By PAULA TRACY, InDepthNH.org
CONCORD – The state could re-open Hampton Beach to walking, surfing, and other transitory uses by June 1, according to a proposal the Hampton Chamber submitted to the Governor’s Economic Reopening Task Force Friday.
It would mean driving and parking on Ocean Boulevard from A Street to O Street and reducing by half the number of other public and private park spaces, business owners hope.
Other beaches in Rye and North Hampton would stay closed and watch while the phased reopening at Hampton Beach plays out while the state continues to deal with the pandemic caused by COVID-19.
But when asked about the plan hours later at his press conference, Gov. Chris Sununu said he will not be making any fast decisions.
Sununu said the opening of beaches, with a phase two plan to allow for sitting on the beach in groups by July 4 “sounds great but how can we do it?”
“I give a lot of credit to the folks from Hampton Beach,” whom he noted he challenged to come up with guidance, but “I am not going to make any decisions immediately.”
Sununu said people need to be cognizant of our neighbors in Maine and Massachusetts and what they are doing with their beaches.
Massachusetts also has one of the nation’s largest outbreaks of COVID-19.
“I would love to do it,” he said. “But again, data drives everything.”
Hampton Beach is “vital to the state’s economy,” John Nyhan of the Hampton Area Chamber of Commerce told fellow members as he presented the following proposal and asked for the task force’s approval. https://www.nheconomy.com/getmedia/719735a2-4e5b-45e3-9525-7a6825b1ba22/HamptonBeachTaskForceReport_1.pdf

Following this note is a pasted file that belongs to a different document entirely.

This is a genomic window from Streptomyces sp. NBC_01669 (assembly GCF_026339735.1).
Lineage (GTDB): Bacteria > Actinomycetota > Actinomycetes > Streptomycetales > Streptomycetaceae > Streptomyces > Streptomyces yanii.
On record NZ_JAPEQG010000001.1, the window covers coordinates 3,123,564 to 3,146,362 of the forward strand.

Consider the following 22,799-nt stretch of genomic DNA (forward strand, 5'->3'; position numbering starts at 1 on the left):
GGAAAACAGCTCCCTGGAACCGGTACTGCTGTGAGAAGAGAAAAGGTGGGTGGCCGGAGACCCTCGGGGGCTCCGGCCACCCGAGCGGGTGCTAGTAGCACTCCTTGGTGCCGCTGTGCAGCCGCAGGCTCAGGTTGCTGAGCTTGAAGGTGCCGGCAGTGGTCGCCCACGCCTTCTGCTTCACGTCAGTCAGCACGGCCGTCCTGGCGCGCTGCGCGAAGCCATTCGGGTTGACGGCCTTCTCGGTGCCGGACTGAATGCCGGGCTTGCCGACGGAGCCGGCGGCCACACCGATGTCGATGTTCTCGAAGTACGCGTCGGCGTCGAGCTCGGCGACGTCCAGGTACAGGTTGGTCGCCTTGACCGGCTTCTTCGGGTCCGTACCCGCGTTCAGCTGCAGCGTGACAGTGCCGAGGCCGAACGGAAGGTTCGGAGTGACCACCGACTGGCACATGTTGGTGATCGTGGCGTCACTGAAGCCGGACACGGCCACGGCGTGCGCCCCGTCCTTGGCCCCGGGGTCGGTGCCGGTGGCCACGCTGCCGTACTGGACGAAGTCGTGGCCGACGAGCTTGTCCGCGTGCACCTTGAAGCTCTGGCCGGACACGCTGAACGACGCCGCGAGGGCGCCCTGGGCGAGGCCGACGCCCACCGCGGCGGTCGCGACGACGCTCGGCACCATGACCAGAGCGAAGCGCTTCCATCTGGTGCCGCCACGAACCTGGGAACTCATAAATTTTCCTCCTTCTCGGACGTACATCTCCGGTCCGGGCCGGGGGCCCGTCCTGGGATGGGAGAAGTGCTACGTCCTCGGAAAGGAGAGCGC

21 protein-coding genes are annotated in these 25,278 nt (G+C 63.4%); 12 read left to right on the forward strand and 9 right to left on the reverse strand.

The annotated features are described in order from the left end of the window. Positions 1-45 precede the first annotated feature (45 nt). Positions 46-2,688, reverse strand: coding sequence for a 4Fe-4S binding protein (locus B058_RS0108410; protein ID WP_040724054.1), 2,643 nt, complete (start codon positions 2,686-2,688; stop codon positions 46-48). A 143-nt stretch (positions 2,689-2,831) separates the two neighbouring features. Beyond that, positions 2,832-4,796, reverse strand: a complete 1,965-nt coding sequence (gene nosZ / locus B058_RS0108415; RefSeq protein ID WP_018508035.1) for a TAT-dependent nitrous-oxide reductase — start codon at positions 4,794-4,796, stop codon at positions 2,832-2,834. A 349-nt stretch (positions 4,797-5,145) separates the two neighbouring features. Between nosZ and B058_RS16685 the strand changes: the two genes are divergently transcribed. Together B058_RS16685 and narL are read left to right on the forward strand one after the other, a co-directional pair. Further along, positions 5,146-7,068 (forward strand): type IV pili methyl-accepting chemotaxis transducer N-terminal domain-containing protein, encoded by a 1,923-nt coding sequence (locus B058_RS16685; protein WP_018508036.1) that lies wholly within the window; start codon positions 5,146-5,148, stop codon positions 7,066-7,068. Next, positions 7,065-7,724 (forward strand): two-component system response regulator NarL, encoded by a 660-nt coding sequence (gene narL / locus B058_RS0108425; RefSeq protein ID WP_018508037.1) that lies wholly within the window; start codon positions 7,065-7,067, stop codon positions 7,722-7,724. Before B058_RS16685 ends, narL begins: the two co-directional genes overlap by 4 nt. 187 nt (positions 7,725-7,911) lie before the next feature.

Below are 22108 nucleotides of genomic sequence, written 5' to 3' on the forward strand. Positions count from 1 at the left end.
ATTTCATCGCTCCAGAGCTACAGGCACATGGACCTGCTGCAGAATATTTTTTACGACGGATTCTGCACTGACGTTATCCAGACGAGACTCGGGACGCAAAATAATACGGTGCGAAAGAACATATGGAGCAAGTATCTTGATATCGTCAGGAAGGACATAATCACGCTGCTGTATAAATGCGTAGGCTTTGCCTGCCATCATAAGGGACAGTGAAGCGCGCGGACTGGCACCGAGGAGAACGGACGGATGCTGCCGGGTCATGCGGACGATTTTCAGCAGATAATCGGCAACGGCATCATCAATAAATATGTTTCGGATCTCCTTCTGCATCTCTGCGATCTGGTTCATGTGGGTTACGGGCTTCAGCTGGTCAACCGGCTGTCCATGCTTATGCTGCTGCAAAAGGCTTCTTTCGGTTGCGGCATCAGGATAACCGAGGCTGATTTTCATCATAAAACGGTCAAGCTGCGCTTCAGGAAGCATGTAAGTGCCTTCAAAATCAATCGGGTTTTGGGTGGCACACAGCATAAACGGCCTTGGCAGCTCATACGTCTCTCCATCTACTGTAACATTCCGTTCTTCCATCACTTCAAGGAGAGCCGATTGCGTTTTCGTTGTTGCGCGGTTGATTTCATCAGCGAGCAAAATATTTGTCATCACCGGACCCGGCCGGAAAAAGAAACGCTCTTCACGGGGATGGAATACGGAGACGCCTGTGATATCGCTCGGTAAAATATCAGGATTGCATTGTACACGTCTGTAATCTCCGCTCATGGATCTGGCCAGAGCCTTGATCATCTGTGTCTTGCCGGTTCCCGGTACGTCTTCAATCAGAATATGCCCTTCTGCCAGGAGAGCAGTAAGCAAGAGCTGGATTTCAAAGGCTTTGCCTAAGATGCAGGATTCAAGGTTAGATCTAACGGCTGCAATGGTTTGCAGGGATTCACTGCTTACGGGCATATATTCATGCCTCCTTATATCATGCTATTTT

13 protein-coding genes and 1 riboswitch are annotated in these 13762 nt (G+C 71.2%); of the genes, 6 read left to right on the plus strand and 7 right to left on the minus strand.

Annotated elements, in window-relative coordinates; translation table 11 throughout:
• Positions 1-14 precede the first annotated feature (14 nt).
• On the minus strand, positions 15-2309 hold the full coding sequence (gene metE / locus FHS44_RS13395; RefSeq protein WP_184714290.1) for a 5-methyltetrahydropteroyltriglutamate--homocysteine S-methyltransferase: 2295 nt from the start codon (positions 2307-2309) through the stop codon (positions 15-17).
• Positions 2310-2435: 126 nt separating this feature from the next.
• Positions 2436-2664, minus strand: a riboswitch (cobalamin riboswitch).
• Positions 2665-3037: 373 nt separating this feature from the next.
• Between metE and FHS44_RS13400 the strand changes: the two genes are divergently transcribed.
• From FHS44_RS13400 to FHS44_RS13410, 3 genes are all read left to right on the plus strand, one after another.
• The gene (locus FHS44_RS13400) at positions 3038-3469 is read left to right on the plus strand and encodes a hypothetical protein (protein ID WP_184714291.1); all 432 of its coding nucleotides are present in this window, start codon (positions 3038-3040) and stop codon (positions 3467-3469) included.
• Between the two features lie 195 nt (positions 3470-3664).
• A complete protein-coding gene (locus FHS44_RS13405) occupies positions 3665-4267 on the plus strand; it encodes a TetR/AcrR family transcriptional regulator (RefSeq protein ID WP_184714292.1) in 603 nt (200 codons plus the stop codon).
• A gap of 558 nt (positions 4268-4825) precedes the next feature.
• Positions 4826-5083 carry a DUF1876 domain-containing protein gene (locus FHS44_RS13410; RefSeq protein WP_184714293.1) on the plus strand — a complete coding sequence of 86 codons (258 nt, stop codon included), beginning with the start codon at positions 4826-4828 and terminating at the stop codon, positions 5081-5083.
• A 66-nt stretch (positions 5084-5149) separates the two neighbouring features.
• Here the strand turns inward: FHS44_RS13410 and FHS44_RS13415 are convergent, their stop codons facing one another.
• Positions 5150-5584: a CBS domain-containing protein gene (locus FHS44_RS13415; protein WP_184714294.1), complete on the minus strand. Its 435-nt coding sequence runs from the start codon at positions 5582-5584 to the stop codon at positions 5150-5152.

– The state park parking spaces on Ocean Boulevard would be closed.
– The roadway along the boulevard adjacent to the beach would allow for outdoor dining and increased pedestrian room to improve social distancing.
– All events that encourage congregation is being postponed or canceled entirely for the summer.
– Bus tours will not be allowed under the proposal, except for dropping people off at hotels.
– Uber and Lyft and taxi service would be allowed only after daylight or beach hours.
– The area would need workforce assistance and foreign workers could be vetted and used in addition to New Hampshire residents looking for work.
– A state employee hiring freeze would need to be lifted immediately to help state parks manage the park and get their employees ready for a June 1 opening.
“Time is of the essence,” he said, noting the short season is quickly approaching.
D.J. Bettencourt, chair of the task force, asked about working with neighbors in Rye, Seabrook as well as local Massachusetts beaches in Newburyport and Salisbury.
Nyhan said he had been speaking with all the neighboring municipalities. Phil Bryce, director of State Parks, said he has been working with the local communities as well and he said a first step is a presentation to Hampton for approval and changes in the traffic, which is similar to what is done during the Seafood Festival each fall.
Bryce said he would look at restricted access and parking at park properties that don’t have a beach and may have a reservation system.